Letters for Thursday, April 19, 2012

Praise for TSAProperty tax proposalHyperboleStealing from neighbors

Praise for TSA

Given the letters sent to The Garden Island about negative experiences with the Lihu‘e Airport drop-off/pick-up security agency, I’d like to offer a contrasting experience with TSA, a separate security department that handles the security lines.

I take about 10 trips a year, and my interactions with the TSA folks have been congenial and helpful despite their role in security.

On at least two occasions, I have noticed La Vonne Pironti, Security Manager, quickly working to open additional lanes, answer multiple questions, and repeatedly treat people with a smile and a thank you.

Even though I have been patted down occasionally or something has required extra screening in my carry-on, the workers have all done so with courtesy and respect.

Traveling these days can be a bit stressful, so these kinds of interactions where we are treated with dignity and respect makes a big difference in the experience.

I’ve also observed the nice way United Airlines and Hawaiian Airlines employees (the airlines I tend to use more frequently), treat people.

Kudos and mahalo to TSA and others for the TLC.

Jack Yatsko. Kapa‘a

 

Property tax proposal

The current depressed real property market has had some troublesome effects on our county’s property taxes.

With the County Council keeping property tax rates basically unchanged, the decline in value of properties of other taxpayers has resulted in considerable tax reductions for them, but for resident homeowners with the 2 percent cap intended to protect them against value increases, the opposite has occurred and their taxes have risen.

Though Councilmember Bynum was well meaning in his purpose to lower taxes for the homeowners, his Bill 2425 sought to achieve it by increasing exemptions and this method was rejected recently by a 5 to 2 council vote.

In his well written, in-depth article (Forum: April 14),  Walter Lewis suggests that by simply lowering the tax rate of the homeowner class, the same objective could be accomplished.

In fact, as he states, using the rate to adjust taxes would be far more equitable than using exemptions as a means of lowering taxes.

Walter’s statement: “ … if tax rates were kept constant, increased exemptions would reduce taxes for the homeowners group. But if revenues from the homeowners class were kept constant, increasing exemptions would remove or reduce revenues from lower value owners and shift them to middle and upper value property owners. The only direct way to reduce the tax burden of the homeowner group is to reduce tax rates (emphasis added).”  Obviously in this down market and with a 2 percent cap, the homeowner does take a hit. But with an adjusted rate (that the council has the authority to set), this need not happen, just as Mr. Lewis outlines.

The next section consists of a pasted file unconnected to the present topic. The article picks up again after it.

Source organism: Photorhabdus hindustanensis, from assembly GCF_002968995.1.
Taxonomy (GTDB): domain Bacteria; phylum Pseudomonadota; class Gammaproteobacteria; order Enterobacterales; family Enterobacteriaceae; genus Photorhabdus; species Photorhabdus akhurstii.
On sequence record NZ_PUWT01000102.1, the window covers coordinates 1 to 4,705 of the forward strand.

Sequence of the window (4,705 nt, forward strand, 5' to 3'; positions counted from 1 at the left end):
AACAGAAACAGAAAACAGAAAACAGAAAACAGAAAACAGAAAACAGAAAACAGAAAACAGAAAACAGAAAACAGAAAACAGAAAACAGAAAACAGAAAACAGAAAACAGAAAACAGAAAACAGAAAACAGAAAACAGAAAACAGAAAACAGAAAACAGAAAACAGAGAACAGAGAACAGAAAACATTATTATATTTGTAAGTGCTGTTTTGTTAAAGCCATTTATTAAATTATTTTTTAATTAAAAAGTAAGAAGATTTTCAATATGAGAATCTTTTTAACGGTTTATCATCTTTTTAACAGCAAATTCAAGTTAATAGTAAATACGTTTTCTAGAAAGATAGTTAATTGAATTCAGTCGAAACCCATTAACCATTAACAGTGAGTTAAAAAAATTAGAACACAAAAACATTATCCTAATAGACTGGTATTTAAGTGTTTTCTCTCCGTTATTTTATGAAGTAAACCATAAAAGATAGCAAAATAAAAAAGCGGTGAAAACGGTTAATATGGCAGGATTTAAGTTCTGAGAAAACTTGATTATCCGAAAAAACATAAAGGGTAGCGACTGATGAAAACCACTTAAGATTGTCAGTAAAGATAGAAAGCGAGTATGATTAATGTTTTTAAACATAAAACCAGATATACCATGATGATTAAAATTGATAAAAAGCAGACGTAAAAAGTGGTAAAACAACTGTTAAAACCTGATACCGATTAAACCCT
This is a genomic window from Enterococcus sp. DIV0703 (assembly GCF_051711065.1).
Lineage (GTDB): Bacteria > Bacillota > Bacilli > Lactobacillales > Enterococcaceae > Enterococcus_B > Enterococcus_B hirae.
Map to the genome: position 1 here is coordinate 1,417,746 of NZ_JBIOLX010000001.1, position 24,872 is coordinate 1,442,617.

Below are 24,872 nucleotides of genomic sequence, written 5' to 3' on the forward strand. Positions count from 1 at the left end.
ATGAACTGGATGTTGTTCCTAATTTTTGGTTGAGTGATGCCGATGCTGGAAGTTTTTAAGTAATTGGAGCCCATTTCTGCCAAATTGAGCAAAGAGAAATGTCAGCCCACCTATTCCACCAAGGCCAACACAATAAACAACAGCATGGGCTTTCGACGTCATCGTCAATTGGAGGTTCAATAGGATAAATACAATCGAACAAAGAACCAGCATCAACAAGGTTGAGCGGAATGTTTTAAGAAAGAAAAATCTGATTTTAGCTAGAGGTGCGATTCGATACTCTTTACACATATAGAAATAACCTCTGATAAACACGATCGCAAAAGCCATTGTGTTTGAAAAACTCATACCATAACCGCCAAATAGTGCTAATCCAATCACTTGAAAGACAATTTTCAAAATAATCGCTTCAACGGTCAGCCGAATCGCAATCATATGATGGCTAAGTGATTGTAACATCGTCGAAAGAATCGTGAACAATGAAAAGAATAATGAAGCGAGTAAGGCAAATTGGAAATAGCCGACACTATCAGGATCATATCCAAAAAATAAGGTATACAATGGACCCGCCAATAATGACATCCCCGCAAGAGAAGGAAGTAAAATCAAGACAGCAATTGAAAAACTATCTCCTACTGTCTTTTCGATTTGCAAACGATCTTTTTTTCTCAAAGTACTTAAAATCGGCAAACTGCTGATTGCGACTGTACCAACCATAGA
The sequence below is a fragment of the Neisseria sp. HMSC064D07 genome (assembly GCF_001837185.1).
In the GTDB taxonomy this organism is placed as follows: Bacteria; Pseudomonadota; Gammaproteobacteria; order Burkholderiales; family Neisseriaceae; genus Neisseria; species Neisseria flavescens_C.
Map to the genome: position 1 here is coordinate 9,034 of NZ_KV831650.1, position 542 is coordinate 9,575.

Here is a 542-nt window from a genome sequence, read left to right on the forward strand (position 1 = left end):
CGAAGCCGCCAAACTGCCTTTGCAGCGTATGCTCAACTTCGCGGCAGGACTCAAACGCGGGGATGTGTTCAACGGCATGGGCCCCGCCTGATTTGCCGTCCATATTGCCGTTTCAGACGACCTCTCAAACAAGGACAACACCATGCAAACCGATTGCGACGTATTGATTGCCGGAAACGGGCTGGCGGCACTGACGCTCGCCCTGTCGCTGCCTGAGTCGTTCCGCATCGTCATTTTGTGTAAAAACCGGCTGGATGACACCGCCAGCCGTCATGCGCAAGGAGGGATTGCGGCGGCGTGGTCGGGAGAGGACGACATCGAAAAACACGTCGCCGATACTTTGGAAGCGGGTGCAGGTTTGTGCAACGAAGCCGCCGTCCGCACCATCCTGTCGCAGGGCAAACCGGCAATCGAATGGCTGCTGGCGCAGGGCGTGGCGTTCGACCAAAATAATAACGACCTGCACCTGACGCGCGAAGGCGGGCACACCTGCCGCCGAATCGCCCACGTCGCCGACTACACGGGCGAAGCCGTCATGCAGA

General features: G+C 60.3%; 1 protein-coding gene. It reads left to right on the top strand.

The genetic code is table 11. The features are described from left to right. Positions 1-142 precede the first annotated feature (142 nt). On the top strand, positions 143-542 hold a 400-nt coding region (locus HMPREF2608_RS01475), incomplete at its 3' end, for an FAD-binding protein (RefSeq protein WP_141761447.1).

Let us try to persuade the council to cure the injustice that has occurred by using its power to reduce the rate for homeowners and implement the suggestions that Walter Lewis has made.

Ken Taylor, Kapa‘a

 

Hyperbole

Mr. Alan Faye left out some very important information in his letter (Letters: April 2), “Regarding historic scam,” where he claims that President Obama “has given himself the powers to declare martial law”.

I am not disputing that sections 1021 through 1024 (known as the Indefinite Detention Bill, IDB) of the NDAA (National Defense Authorization Act) abrogates Constitutional guarantees.  Indeed, I would like to see these sections annulled as soon as possible. However, it is important to understand that the IDB is a very small part of a very large bill. The NDAA provides funding for all of DoD. If the president had vetoed the bill, the Defense Department would have no money to fund operations.

The offending sections were introduced by Republican Rep. McKeon in the final conference report, so were added late in the process.  The report passed with 190 Republican and 93 Democratic votes, so it was a Republican Congress that passed the bill.

The Washington Times article referred to is full of hyperbole, if not lies, as it claims the Executive Order of March 16 imposes martial law. This same Executive Order, “National Defense Resources Preparedness,” has been issued by every President since Truman. Check out Snopes.com.

If Mr. Faye is really concerned about martial law, he might ask our Representative and Senators why they did not stop the IDB and hold them responsible. Not the president.

John Zwiebel, Kalaheo

 

Stealing from neighbors

I sure wish people would think of the consequences of their actions. Our company had a company vehicle vandalized for about $40 in gasoline. That $40 in gasoline cost our small business about $1,000 in lost sales and vehicle repairs.  In this economy a loss like that could push some businesses over the edge.  

When you steal from someone, even a business, that loss has to be made up somewhere.  With us, it will have to come out of employees’ hours and wages. That means that $40 in gasoline you stole just cost my employees hours and wages. That equals you stealing their grocery money, rent money and their kids’ college fund money. Our employees and our business are paying for your theft.

I hope that $40 in free gasoline got you where you needed to go.

Please consider the results of your actions next time you think it necessary to steal from your neighbors.  We are all neighbors here on Kaua‘i. Let’s act like it.

Sandy Poehnelt, Koloa

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